For me, the word, “panicked,” initially evokes a negative emotion or makes me think of something that results from a negative experience. Analyzing the word in my own over analytical INTJ way (short from Googling it), I interpret panic to be accompanied by an elevated level of fear, physiological responses to this fear, and loss of control over mind and body. However, different from fear which I believe to be an emotional response to a scary stimulus, I feel a state of panic remains in place until an end goal is achieved or the cause of the panic is terminated. I’ve never experienced panic to the degree I imagine the word to be worthy of. I don’t recall a time I’ve ever felt panicked other than an experience that, in retrospect, ended up being super funny.
One Halloween in the late 80’s, BFK, a mutual friend, and I went trick-or-treating in my neighborhood. We came across a house with what looked like a life-sized scarecrow dressed in denim overalls sitting on a patio chair holding a bucket of candy. Wanting our candy, we approached this scarecrow. As my hand entered his bucket, I noticed the “hair” on his head moving. In a split second, he grabbed my hand and we all went running up the hill screaming, laughing, and crying all at the same time. I recall that in that moment, I might have felt a sense of panic until we were far enough up the hill that we knew he wouldn’t get us. Now looking back on that moment, instead of recalling the panic as a negative response, I recall how much we laughed afterwards and how we told the story over and over to anyone who would listen. It really was one of the funniest moments of my life!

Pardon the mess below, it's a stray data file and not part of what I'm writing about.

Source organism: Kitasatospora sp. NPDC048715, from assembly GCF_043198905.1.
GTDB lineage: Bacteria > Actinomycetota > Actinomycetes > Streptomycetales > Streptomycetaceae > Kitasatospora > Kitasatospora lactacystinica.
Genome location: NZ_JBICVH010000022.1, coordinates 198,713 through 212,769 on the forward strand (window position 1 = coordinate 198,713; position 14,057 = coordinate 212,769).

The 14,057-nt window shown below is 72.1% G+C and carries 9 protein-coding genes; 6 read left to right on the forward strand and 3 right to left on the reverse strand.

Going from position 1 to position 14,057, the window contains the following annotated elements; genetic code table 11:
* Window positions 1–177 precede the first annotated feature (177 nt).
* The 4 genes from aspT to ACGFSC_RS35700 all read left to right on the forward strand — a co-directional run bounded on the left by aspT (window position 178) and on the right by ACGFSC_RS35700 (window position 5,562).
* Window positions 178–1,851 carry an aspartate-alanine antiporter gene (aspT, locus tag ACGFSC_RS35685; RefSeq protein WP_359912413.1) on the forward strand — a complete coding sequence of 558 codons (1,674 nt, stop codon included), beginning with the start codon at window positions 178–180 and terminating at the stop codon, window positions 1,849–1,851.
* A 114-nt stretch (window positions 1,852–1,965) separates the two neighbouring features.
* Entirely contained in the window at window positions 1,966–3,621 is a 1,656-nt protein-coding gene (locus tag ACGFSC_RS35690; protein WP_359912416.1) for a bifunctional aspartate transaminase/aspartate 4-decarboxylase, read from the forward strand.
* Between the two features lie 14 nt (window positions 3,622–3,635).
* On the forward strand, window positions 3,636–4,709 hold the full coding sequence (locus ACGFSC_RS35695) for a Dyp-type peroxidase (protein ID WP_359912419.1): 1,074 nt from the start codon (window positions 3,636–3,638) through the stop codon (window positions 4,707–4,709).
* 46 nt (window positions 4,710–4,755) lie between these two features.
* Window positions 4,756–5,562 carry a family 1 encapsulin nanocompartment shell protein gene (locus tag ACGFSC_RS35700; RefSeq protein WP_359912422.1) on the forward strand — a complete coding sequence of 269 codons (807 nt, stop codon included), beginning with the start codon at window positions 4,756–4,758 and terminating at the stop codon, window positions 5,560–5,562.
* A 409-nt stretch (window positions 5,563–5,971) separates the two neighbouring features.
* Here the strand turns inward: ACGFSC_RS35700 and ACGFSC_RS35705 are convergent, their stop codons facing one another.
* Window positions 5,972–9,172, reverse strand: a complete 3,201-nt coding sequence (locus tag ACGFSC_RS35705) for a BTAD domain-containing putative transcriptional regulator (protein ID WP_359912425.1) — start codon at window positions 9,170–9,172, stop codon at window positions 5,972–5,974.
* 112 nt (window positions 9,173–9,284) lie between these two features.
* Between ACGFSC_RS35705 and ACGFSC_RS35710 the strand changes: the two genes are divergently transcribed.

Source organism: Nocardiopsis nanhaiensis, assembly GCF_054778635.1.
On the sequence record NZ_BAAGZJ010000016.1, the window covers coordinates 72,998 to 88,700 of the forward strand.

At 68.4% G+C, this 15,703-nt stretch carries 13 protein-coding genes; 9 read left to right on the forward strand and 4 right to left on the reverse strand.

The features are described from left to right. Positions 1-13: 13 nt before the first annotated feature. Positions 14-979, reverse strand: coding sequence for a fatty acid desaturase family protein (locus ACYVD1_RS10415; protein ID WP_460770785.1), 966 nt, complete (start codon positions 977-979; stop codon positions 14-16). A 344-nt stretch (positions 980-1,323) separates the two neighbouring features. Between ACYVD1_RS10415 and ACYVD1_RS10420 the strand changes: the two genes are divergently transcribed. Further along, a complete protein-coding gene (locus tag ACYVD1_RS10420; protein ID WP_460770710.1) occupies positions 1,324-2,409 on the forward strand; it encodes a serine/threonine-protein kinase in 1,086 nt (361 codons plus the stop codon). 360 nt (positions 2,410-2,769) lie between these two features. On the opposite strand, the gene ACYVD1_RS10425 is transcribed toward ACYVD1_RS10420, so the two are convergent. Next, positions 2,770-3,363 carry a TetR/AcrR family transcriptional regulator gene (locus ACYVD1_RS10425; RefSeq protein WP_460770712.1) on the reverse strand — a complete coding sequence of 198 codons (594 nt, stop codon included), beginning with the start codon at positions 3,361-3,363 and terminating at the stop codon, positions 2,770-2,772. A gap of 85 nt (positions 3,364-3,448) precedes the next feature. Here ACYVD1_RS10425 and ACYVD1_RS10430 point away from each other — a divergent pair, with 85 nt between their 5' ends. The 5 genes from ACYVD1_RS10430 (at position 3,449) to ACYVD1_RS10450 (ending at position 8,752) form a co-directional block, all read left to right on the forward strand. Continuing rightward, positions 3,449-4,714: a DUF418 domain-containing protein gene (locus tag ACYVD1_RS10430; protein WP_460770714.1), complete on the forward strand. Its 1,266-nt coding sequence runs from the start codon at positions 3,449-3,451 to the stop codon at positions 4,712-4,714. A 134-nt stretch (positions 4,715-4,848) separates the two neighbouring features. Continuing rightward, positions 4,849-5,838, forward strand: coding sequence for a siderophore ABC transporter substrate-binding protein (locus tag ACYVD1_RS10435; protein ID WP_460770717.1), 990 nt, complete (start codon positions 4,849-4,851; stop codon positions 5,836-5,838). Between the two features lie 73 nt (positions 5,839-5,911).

via Daily Prompt: Panicked
via Daily Prompt: None
I see “none” and I see dark and desolate emptiness. I think “none” and I think clear and uncluttered simplicity. I feel “none” and I feel cold and vast anonimity. I hear “none” and I hear nothing.
Since First Grade is a collaborative blog by two best friends currently living 2,733 miles apart. BFK and BFL have been best friends since first grade… and without giving our exact ages away, we’ve been best friends for over three decades! Sometimes life gets in the way, or words are difficult to say, or because of the time difference, the timing’s just not the best to have a deep conversation. Expressing those words in a blog may provide the emotional release we both need to declutter our minds and provide a way for us to support each other when time/energy permits. In a way, this blog can serve as an extension of our friendship and the hope is for it to be an outlet to share about and document our lives – the good, the creative, the funny, the sad, and the bad. Our acronym, BFFSFGSMFL, is what this blog is about… Best Friends Forever Since First Grade Soul Mates For Life.